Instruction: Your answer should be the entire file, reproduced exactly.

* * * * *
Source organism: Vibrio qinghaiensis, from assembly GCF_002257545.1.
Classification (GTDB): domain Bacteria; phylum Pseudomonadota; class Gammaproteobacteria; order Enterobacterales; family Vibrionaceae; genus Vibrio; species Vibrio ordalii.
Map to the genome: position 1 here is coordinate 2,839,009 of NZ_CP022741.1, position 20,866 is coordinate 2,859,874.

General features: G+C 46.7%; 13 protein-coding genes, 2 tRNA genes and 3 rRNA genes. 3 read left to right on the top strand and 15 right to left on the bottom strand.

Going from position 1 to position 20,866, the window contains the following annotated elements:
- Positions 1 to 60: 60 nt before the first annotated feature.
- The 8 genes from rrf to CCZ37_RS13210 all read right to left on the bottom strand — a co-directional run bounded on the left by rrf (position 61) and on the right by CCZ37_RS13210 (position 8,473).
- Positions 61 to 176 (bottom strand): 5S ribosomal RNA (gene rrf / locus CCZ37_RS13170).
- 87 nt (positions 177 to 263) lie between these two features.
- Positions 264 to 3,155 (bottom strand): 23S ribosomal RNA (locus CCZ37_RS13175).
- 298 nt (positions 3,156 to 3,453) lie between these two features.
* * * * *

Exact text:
Source organism: Vibrio qinghaiensis, from assembly GCF_002257545.1.
Classification (GTDB): domain Bacteria; phylum Pseudomonadota; class Gammaproteobacteria; order Enterobacterales; family Vibrionaceae; genus Vibrio; species Vibrio ordalii.
Map to the genome: position 1 here is coordinate 2,839,009 of NZ_CP022741.1, position 20,866 is coordinate 2,859,874.

General features: G+C 46.7%; 13 protein-coding genes, 2 tRNA genes and 3 rRNA genes. 3 read left to right on the top strand and 15 right to left on the bottom strand.

Going from position 1 to position 20,866, the window contains the following annotated elements:
- Positions 1 to 60: 60 nt before the first annotated feature.
- The 8 genes from rrf to CCZ37_RS13210 all read right to left on the bottom strand — a co-directional run bounded on the left by rrf (position 61) and on the right by CCZ37_RS13210 (position 8,473).
- Positions 61 to 176 (bottom strand): 5S ribosomal RNA (gene rrf / locus CCZ37_RS13170).
- 87 nt (positions 177 to 263) lie between these two features.
- Positions 264 to 3,155 (bottom strand): 23S ribosomal RNA (locus CCZ37_RS13175).
- 298 nt (positions 3,156 to 3,453) lie between these two features.